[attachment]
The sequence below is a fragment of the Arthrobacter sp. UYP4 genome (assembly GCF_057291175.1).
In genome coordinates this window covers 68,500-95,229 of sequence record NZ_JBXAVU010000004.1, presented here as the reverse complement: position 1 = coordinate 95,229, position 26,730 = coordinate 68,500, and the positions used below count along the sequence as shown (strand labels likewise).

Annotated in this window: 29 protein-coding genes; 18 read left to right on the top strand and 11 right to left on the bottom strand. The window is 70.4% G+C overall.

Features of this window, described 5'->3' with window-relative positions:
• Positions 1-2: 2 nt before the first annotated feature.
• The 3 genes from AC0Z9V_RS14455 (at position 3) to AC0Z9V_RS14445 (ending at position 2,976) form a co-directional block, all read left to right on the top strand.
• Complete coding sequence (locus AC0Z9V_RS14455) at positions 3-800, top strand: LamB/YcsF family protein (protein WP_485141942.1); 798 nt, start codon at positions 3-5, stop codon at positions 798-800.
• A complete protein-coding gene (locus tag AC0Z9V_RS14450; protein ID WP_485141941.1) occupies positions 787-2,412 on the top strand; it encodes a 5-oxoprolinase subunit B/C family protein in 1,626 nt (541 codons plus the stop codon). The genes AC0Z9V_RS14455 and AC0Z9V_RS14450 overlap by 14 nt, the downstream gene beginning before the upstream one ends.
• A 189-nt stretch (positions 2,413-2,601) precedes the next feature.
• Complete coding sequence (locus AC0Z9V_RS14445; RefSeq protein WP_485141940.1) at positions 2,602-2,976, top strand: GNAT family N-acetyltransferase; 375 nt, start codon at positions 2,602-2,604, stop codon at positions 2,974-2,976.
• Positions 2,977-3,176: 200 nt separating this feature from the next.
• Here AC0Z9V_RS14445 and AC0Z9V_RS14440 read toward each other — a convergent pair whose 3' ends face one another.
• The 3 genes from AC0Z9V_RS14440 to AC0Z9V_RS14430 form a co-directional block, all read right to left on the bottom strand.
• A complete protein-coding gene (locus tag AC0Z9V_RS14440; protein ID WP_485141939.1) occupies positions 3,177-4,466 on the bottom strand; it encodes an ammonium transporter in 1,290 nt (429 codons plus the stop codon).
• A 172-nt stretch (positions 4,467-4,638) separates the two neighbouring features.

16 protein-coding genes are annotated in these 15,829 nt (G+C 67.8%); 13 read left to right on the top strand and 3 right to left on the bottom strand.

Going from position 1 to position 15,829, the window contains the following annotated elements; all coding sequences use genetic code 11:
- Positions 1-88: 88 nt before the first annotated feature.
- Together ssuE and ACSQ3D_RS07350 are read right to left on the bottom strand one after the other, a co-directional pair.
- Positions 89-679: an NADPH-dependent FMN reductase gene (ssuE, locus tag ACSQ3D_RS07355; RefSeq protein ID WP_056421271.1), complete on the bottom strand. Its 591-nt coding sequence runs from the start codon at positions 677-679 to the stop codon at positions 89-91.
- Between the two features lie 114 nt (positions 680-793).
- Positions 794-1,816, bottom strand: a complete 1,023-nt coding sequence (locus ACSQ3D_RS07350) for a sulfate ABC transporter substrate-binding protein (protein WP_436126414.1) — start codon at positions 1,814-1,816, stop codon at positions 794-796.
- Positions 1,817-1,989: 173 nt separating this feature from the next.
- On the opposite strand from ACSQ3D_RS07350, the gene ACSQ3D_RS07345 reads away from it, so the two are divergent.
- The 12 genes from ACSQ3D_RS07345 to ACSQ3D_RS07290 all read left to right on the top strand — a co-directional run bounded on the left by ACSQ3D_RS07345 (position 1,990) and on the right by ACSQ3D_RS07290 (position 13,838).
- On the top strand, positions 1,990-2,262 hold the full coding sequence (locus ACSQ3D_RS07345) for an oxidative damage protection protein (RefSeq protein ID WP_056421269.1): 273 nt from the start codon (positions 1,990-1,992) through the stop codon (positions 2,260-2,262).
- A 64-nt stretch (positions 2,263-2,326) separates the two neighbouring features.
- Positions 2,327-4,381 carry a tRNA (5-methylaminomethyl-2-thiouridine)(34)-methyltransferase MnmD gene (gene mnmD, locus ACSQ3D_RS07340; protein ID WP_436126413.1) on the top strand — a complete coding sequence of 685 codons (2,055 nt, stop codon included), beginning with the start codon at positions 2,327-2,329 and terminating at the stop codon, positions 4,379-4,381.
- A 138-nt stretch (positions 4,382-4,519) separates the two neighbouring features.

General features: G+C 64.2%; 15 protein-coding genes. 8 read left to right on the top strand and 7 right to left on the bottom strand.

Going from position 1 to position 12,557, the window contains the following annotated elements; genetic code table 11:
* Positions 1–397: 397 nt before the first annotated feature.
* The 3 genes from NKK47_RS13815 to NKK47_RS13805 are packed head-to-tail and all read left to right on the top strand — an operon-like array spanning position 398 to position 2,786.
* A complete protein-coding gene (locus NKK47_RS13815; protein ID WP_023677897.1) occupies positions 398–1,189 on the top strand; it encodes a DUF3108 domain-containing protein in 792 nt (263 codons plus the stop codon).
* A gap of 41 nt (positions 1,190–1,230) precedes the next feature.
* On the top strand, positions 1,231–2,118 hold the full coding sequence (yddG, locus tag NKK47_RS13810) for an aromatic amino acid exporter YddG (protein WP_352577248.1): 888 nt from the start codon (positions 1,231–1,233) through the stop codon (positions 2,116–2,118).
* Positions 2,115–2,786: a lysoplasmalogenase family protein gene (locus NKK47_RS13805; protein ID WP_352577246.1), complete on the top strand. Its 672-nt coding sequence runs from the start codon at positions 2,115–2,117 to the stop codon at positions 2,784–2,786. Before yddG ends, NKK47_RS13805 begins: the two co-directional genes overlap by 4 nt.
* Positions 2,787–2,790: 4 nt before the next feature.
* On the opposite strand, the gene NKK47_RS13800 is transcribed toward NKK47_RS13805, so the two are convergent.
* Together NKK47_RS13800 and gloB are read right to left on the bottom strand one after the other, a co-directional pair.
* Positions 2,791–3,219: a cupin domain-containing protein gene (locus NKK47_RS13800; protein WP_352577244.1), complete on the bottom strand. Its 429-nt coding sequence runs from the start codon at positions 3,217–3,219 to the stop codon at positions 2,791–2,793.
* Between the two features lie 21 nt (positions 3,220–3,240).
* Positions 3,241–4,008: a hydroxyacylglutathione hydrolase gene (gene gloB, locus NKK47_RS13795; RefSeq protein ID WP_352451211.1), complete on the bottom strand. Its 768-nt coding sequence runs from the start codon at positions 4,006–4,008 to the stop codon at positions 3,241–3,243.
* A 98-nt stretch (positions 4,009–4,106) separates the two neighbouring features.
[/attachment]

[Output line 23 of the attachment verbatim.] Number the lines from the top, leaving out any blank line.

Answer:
- Positions 1,817-1,989: 173 nt separating this feature from the next.